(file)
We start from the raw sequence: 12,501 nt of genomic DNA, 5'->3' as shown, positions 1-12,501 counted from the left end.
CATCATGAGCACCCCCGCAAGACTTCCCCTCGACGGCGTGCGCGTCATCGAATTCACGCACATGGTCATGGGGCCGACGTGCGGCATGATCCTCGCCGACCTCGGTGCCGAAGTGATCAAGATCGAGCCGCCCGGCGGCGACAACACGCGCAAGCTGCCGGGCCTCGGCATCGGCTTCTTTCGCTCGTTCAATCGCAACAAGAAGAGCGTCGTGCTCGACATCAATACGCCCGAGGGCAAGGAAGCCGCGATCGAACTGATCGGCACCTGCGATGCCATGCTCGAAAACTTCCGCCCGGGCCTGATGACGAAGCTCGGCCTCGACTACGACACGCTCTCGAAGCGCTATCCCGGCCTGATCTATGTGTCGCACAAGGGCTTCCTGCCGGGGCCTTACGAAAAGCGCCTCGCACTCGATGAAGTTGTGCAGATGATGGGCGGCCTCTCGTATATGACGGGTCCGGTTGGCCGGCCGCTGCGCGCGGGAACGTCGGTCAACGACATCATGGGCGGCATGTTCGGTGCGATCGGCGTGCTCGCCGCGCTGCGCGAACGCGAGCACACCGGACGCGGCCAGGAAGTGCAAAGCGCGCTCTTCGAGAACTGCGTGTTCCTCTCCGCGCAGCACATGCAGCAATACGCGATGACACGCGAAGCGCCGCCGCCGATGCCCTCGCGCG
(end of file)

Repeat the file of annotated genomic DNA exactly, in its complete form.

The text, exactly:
We start from the raw sequence: 12,501 nt of genomic DNA, 5'->3' as shown, positions 1-12,501 counted from the left end.
CATCATGAGCACCCCCGCAAGACTTCCCCTCGACGGCGTGCGCGTCATCGAATTCACGCACATGGTCATGGGGCCGACGTGCGGCATGATCCTCGCCGACCTCGGTGCCGAAGTGATCAAGATCGAGCCGCCCGGCGGCGACAACACGCGCAAGCTGCCGGGCCTCGGCATCGGCTTCTTTCGCTCGTTCAATCGCAACAAGAAGAGCGTCGTGCTCGACATCAATACGCCCGAGGGCAAGGAAGCCGCGATCGAACTGATCGGCACCTGCGATGCCATGCTCGAAAACTTCCGCCCGGGCCTGATGACGAAGCTCGGCCTCGACTACGACACGCTCTCGAAGCGCTATCCCGGCCTGATCTATGTGTCGCACAAGGGCTTCCTGCCGGGGCCTTACGAAAAGCGCCTCGCACTCGATGAAGTTGTGCAGATGATGGGCGGCCTCTCGTATATGACGGGTCCGGTTGGCCGGCCGCTGCGCGCGGGAACGTCGGTCAACGACATCATGGGCGGCATGTTCGGTGCGATCGGCGTGCTCGCCGCGCTGCGCGAACGCGAGCACACCGGACGCGGCCAGGAAGTGCAAAGCGCGCTCTTCGAGAACTGCGTGTTCCTCTCCGCGCAGCACATGCAGCAATACGCGATGACACGCGAAGCGCCGCCGCCGATGCCCTCGCGCG